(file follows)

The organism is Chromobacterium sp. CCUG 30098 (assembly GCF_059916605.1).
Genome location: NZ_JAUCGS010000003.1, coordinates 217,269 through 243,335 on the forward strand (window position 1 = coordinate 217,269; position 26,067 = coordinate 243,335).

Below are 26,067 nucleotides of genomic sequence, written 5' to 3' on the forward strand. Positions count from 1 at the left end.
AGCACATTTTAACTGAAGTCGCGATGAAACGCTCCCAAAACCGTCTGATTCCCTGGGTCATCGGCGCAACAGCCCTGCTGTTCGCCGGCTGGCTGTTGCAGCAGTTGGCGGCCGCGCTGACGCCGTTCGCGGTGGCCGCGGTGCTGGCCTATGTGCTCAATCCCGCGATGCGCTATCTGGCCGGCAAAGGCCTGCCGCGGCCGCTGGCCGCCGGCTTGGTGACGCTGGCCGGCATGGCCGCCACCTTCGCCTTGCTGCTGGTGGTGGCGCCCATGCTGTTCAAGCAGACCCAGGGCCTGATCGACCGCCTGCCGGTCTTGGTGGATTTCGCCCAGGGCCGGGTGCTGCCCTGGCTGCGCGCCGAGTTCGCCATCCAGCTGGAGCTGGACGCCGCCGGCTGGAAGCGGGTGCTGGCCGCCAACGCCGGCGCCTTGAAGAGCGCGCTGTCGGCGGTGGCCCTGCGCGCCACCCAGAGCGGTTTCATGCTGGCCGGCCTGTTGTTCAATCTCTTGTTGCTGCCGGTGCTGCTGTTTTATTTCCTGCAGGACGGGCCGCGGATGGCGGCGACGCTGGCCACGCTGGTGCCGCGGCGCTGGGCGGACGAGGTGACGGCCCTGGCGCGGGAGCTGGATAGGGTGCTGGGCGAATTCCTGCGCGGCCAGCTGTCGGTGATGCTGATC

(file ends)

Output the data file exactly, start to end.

The organism is Chromobacterium sp. CCUG 30098 (assembly GCF_059916605.1).
Genome location: NZ_JAUCGS010000003.1, coordinates 217,269 through 243,335 on the forward strand (window position 1 = coordinate 217,269; position 26,067 = coordinate 243,335).

Below are 26,067 nucleotides of genomic sequence, written 5' to 3' on the forward strand. Positions count from 1 at the left end.
AGCACATTTTAACTGAAGTCGCGATGAAACGCTCCCAAAACCGTCTGATTCCCTGGGTCATCGGCGCAACAGCCCTGCTGTTCGCCGGCTGGCTGTTGCAGCAGTTGGCGGCCGCGCTGACGCCGTTCGCGGTGGCCGCGGTGCTGGCCTATGTGCTCAATCCCGCGATGCGCTATCTGGCCGGCAAAGGCCTGCCGCGGCCGCTGGCCGCCGGCTTGGTGACGCTGGCCGGCATGGCCGCCACCTTCGCCTTGCTGCTGGTGGTGGCGCCCATGCTGTTCAAGCAGACCCAGGGCCTGATCGACCGCCTGCCGGTCTTGGTGGATTTCGCCCAGGGCCGGGTGCTGCCCTGGCTGCGCGCCGAGTTCGCCATCCAGCTGGAGCTGGACGCCGCCGGCTGGAAGCGGGTGCTGGCCGCCAACGCCGGCGCCTTGAAGAGCGCGCTGTCGGCGGTGGCCCTGCGCGCCACCCAGAGCGGTTTCATGCTGGCCGGCCTGTTGTTCAATCTCTTGTTGCTGCCGGTGCTGCTGTTTTATTTCCTGCAGGACGGGCCGCGGATGGCGGCGACGCTGGCCACGCTGGTGCCGCGGCGCTGGGCGGACGAGGTGACGGCCCTGGCGCGGGAGCTGGATAGGGTGCTGGGCGAATTCCTGCGCGGCCAGCTGTCGGTGATGCTGATC